The last major impediment for the ECI to conduct free and fair elections is the booming criminalisation of politics. A report by the Association for Democratic Reforms has analysed 2495 candidates' affidavits and found that 363 sitting MPs and MLAs have declared criminal cases against them. This criminalisation of politics erodes the trust of the voter in democratic values and significantly reduced the efficiency of Assemblies. Credit to the Indian Judiciary which has time and again intervened to stop the criminalisation of politics. In 2002, The Supreme Court directed the candidates to file an affidavit mentioning the details of criminal antecedents, educational qualifications and details of their assets. Also, in Brajesh Singh v Sunil Arora and Ors, 2021, the SC filed a contempt of court case against eight political parties which had failed to adhere to the guidelines given by the court during the time of the Bihar state election in 2020. While the nexus between criminals and politicians has become an accepted phenomenon in society, the ECI should not take it as a foregone conclusion. The directions given by the Supreme Court should guide the actions of the ECI in curtailing the thriving nexus of criminals and politicians.


The Election Commission of India is a very powerful body that has its basis in part XV of the Indian Constitution. There is a number of provisions in the Indian Constitution such as Article 324, 325 et cetera to protect the independence of the Election Commission of India. It is the very basis of ECI to remain neutral and play the role of an impartial arbitrator to conduct free and fair elections. Though there are a number of challenges in front of ECI in upcoming elections, the fact that ECI has successfully conducted elections in India for the last 70 years is an example of resilience and hence more than capable of handling the impending challenges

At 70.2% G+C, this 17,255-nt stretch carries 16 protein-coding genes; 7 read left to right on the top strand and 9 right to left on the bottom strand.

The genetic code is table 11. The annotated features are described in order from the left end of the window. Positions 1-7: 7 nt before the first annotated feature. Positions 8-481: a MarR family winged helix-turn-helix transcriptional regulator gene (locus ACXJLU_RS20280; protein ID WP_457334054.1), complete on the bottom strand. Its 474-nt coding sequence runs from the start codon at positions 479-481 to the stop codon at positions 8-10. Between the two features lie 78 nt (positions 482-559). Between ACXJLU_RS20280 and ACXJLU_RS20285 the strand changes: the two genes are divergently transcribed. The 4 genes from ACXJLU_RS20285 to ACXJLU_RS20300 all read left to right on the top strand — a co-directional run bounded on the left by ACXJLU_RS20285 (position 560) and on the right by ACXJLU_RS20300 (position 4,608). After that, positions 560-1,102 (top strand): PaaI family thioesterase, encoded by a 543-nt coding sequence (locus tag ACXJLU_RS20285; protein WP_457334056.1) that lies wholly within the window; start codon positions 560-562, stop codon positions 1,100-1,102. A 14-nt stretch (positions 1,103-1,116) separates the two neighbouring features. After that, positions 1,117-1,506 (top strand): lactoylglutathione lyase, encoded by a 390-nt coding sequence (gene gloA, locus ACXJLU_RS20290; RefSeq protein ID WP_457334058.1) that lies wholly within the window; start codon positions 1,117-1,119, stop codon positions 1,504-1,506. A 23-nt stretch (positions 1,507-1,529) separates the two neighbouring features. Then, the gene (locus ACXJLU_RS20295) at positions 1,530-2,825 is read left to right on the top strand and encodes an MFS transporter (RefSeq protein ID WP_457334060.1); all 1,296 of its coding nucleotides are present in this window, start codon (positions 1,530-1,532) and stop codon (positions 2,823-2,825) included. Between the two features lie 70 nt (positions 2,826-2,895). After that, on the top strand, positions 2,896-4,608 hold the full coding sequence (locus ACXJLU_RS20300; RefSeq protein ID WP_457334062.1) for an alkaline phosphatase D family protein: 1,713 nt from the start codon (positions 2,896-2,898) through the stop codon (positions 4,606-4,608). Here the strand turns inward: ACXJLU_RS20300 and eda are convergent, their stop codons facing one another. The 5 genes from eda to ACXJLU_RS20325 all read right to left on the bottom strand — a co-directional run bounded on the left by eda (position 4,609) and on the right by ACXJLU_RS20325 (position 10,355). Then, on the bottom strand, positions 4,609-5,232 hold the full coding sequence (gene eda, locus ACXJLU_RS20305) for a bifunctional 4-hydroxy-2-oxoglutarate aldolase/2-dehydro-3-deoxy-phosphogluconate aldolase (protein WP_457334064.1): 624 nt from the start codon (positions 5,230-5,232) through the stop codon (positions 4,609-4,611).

[1]The Hindu Bureau,’Himachal Pradesh Polls Announced’ The Hindu (New Delhi 14 October 2022) <> accessed on 15 October 2022. [2]Anuradha Raman, ‘Questioning the impartiality of the Election Commission’ The Hindu (New Delhi 20 December 2021) <> accessed on 15 October 2022 [3]The Hindu Bureau, ‘ECI Shows partiality to ruling party: plea’ the Hindu (New Delhi 23 June 2021) <> accessed on 15 October 2022 [4] Ibid 3 [5]Express Indian Service, ‘EC holds back date for Gujrat’ The Indian Express (New Delhi 15 October 2022) accessed on 15 October 2022 [6] The Representation of People Act 1951 (43 of 1951) [7] The Companies Act 2013 (121-C of 2011) [8]Abhimanyu Hazarika, ‘ Supreme Court to hear plea challenging Electoral Bonds scheme’ The Bar and Bench (New Delhi 13 October 2022) <> accessed on 18 October 2022.